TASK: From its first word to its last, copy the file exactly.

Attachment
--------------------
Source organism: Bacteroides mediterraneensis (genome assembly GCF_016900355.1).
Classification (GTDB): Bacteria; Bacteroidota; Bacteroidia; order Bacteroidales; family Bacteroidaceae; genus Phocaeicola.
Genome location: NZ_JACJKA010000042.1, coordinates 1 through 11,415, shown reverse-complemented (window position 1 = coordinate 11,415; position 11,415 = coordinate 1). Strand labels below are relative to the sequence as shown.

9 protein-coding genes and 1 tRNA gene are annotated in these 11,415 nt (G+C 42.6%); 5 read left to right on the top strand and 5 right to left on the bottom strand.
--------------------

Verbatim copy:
Source organism: Bacteroides mediterraneensis (genome assembly GCF_016900355.1).
Classification (GTDB): Bacteria; Bacteroidota; Bacteroidia; order Bacteroidales; family Bacteroidaceae; genus Phocaeicola.
Genome location: NZ_JACJKA010000042.1, coordinates 1 through 11,415, shown reverse-complemented (window position 1 = coordinate 11,415; position 11,415 = coordinate 1). Strand labels below are relative to the sequence as shown.

9 protein-coding genes and 1 tRNA gene are annotated in these 11,415 nt (G+C 42.6%); 5 read left to right on the top strand and 5 right to left on the bottom strand.